Morgan: Oh, that’s even better, actually. Get HR involved because the letter writer cannot stir up drama that way. I am 100 percent behind that.

Walt: And if this establishment is too small to have an HR department, I think your way is the best way. I mean, headphones can do a lot of things, but when it comes to isolating yourself from the sights and smells of a performative gum chewer, they’re going to fall flat.

Morgan: It can help for a short while, but perhaps not long term.

Walt: Right. That’s why the long-term plan is my Open Office Liberation Front, which will strike at the heart of the enemy.

FiveThirtyEight commissioned a SurveyMonkey Audience poll that ran on Oct. 25, 2016, and received 1,048 responses. We presented respondents with Misophoniac’s letter and asked which is the best advice given the situation.

The options:

  1. Have a discreet conversation with human resources about it.
  2. Talk to her colleagues to see if anyone has ever talked to the gum chewer about her habit. If not, establish a point person to talk to her.
  3. Purchase headphones and listen to music.
  4. Purchase headphones and listen to music, but loud, so as to provoke an office-wide conversation about noise.
  5. None of the above.

Walt: Oh look, we had a bunch of grown-ups respond to the question

Morgan: We did. We really did. Very diplomatic ones.

Walt: Still, while “tattle to HR” was the easiest answer here, it’s encouraging to see that for those who aren’t in an office with a dedicated human resources department, it’s far from uncouth to delegate someone to have the conversation. Also, today we learned that about 15 percent of respondents are nonconfrontational to a fault and would just purchase headphones and hope for the best. And shout out to the 26 respondents who are me and would just escalate it.

Morgan: This is not what I expected at all. I expected for people to advocate for the letter writer to gather all of the employees to stage a kind of coup d’état or something along those lines. People love drama. It’s human nature, you know? But perhaps I just have less faith in humans than I would like to admit, because evidently, we have some very nice and considerate people who voted. I think because the gum chewer has a higher position in the company and she does not have thick skin, this is the best possible choice. We don’t want anyone getting fired over something like this.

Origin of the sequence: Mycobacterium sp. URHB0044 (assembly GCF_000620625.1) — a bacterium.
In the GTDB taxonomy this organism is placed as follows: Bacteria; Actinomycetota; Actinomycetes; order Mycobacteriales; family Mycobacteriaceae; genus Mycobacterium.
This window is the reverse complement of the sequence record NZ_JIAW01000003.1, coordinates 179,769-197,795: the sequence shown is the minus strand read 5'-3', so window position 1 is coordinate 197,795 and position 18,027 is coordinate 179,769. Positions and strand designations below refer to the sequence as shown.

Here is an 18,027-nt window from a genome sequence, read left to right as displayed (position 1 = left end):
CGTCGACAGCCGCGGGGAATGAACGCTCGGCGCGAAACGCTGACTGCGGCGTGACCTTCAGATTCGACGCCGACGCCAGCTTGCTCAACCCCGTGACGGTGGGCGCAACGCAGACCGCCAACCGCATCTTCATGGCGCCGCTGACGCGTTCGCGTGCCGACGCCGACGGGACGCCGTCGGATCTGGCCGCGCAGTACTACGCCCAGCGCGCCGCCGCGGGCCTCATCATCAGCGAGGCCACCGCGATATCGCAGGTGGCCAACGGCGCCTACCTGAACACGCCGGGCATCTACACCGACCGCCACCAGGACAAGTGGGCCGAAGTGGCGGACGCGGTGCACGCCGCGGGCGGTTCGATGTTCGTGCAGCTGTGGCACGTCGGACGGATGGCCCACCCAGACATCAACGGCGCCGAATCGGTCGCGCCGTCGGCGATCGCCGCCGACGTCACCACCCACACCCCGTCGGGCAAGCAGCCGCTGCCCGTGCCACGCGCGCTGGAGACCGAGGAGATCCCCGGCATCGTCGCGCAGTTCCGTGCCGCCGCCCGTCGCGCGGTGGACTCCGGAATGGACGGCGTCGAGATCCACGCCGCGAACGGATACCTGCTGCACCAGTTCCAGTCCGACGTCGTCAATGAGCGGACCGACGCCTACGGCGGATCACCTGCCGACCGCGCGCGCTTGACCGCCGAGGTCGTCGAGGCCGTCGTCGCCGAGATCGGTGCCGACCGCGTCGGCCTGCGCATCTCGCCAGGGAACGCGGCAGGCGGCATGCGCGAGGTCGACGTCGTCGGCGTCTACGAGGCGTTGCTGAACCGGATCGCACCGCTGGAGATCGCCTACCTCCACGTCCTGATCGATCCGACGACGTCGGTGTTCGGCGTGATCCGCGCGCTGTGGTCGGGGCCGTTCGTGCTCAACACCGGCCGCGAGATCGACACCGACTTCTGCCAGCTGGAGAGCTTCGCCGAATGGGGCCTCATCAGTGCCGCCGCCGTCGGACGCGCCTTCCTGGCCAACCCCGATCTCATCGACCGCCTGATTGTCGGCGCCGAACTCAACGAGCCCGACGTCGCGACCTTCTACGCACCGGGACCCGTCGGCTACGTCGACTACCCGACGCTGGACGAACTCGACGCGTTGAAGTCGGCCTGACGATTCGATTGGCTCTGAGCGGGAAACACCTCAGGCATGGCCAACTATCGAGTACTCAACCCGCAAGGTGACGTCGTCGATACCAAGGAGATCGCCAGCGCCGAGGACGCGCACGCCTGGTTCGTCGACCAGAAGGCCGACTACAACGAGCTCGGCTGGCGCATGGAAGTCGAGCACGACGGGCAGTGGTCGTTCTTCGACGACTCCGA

Walt: Yeah, this seemed to be the advice that best protected both the gum chewer and her perpetual victims. I think one of the better features of this advice column, for what it’s worth, is the panel’s ability to flatly reject our advice. This isn’t a thing you typically see in other advice columns! Around a fifth of people thought that none of what we said was worth hearing, so there may very well be better solutions to this predicament.

And here’s a breakdown by age…


Morgan: Not surprising at all! Younger people love mess.

Walt: Oh yeah, this is wonderful. The younger someone was, the more likely they were to say to “just buy headphones,” or “pick someone to talk to them.” I’ll confess, I did not know what human resources was for quite some time, and I did not fully grasp what health insurance flex accounts were until roughly six months ago, so maybe HR has to step up and reach out to us.

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Walt Hickey was FiveThirtyEight’s chief culture writer.

Morgan Jerkins is a writer living in New York City.